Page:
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Decrying hate-crimes law, ACLU defends white man sentenced for attack on black


Maryland's hate-crimes law violates a person's right to be a bigot, the American Civil Liberties Union said yesterday, joining the defense of a white man sentenced to 60 years in prison for pouring lighter fluid on a black woman.

Arthur B. Spitzer, legal director of the ACLU of Washington, and the Maryland ACLU have joined a challenge of the law in the Maryland Court of Appeals. The case involves an appeal by John Randolph Ayers, who was convicted by a Montgomery County jury last year for attacking the woman in March 1992.

Under the hate-crimes law, "you can be convicted of being a bad person rather than having the state prove your guilt on a particular occasion," Mr. Spitzer told the state's highest court while arguing that the law is unconstitutional.

"But you can't make it a crime to be racist, to be prejudiced against Asians, Jews or Hispanics. People have a right to be a bigot."

He said that the ACLU did not condone the attack, but that he thought prosecutors had gone too far in trying to prove that the crime was racially motivated.

Ayers' attorney, Victor L. Crawford, also said the law is unconstitutional.

The Maryland attorney general's office and the Anti-Defamation League's Washington-Maryland regional office urged the court to uphold the law. Gary E. Bair, chief of the attorney general's criminal appeals section, argued that the statute is virtually the same as a Wisconsin law upheld by the U.S. Supreme Court last year.

Ayers and another man, Sean Riley, attacked Johnnie Mae McCrae of Wheaton, on March 3, 1993, after deciding to find a black person to assault, prosecutors said. Riley pleaded guilty and was sentenced to 18 months in prison.

Yesterday, as the appeal was heard, Mr. Bair was questioned extensively by many of the seven judges, including Judge John C. Eldridge, who drew fine distinctions between the Maryland and Wisconsin laws.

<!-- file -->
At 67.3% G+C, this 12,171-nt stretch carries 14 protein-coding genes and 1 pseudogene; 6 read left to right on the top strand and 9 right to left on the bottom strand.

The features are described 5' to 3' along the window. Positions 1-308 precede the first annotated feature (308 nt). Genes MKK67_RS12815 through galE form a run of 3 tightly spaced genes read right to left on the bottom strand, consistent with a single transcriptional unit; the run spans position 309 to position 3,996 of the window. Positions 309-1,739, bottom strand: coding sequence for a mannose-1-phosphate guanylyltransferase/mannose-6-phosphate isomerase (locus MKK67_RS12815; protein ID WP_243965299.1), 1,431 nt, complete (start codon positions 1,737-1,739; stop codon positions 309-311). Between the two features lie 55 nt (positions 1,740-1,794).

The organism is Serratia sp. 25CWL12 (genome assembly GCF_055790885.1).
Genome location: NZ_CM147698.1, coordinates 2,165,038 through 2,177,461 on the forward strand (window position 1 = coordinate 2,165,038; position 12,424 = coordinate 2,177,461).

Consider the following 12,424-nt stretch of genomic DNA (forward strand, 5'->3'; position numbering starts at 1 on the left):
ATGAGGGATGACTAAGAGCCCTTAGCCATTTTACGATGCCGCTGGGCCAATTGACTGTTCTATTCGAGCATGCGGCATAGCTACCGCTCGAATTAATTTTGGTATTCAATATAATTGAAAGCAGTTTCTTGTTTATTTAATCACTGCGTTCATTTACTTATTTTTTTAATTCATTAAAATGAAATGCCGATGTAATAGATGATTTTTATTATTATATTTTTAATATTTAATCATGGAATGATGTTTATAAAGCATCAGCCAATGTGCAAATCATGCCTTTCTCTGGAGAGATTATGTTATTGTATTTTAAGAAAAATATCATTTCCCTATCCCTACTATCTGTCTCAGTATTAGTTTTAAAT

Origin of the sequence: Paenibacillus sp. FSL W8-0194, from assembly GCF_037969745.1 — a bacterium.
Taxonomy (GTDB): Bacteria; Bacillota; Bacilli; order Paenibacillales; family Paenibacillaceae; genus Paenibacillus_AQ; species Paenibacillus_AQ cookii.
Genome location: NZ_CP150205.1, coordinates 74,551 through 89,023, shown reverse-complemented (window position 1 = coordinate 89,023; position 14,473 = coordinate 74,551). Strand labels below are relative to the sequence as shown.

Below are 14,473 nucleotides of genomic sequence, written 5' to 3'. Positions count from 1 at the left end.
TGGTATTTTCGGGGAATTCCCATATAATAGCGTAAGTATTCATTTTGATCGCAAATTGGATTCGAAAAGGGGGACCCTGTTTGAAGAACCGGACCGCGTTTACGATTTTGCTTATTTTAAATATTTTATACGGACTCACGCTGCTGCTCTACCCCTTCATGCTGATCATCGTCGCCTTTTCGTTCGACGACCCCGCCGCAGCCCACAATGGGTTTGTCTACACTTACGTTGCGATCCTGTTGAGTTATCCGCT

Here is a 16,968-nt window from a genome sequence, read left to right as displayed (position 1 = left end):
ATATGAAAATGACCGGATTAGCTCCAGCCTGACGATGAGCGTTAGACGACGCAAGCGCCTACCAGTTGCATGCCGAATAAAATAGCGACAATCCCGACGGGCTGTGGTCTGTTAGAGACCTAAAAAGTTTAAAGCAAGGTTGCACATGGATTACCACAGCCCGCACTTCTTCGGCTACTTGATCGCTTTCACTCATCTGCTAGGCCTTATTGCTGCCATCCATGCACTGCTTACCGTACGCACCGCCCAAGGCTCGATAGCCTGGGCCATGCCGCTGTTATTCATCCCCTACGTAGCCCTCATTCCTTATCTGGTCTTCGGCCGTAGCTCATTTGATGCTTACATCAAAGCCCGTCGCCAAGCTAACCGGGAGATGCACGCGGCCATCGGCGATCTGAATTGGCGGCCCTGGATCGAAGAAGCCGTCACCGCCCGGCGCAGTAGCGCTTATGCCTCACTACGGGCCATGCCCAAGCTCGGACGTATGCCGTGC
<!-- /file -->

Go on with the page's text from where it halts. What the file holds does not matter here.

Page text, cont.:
Wisconsin's law, for example, allows judges to increase penalties for people convicted of racially motivated crimes. Maryland's law makes hate crimes separate offenses.

Judges also were concerned that prosecutors in the Ayers case were allowed to present evidence showing that he had acted in a racist manner before the attack on Ms. McRae. Three days before the attack, prosecutors said, Ayers and Riley shouted racial epithets at a young black man outside a 7-Eleven store and beat him.

Mr. Bair said prosecutors needed to use that incident to show that Ayers and Riley were motivated by racism when attacking Ms. McCrae.

Judge Robert M. Bell asked whether prosecutors, using that logic, would have to prove someone is a racist to convict him of a hate crime.

"The state has to have some way to prove racial motivation," Mr. Bair responded. He added that the Supreme Court has ruled that prosecutors can use evidence of previous racial acts to prove that a person is guilty of a hate crime.

Mr. Crawford argued that prosecutors should not have been allowed to present evidence of the 7-Eleven incident.

He argued that another flaw in the state law is that it makes it illegal to "harass" someone for racial, religious or ethic reasons. He said the term is too vague and is open to overly broad interpretation.

In 1992, the last year for which statistics are available, there were 747 valid hate crimes reported in Maryland and 119 arrests for hate offenses, said Michael J. McKelvin, a Maryland State Police spokesman.

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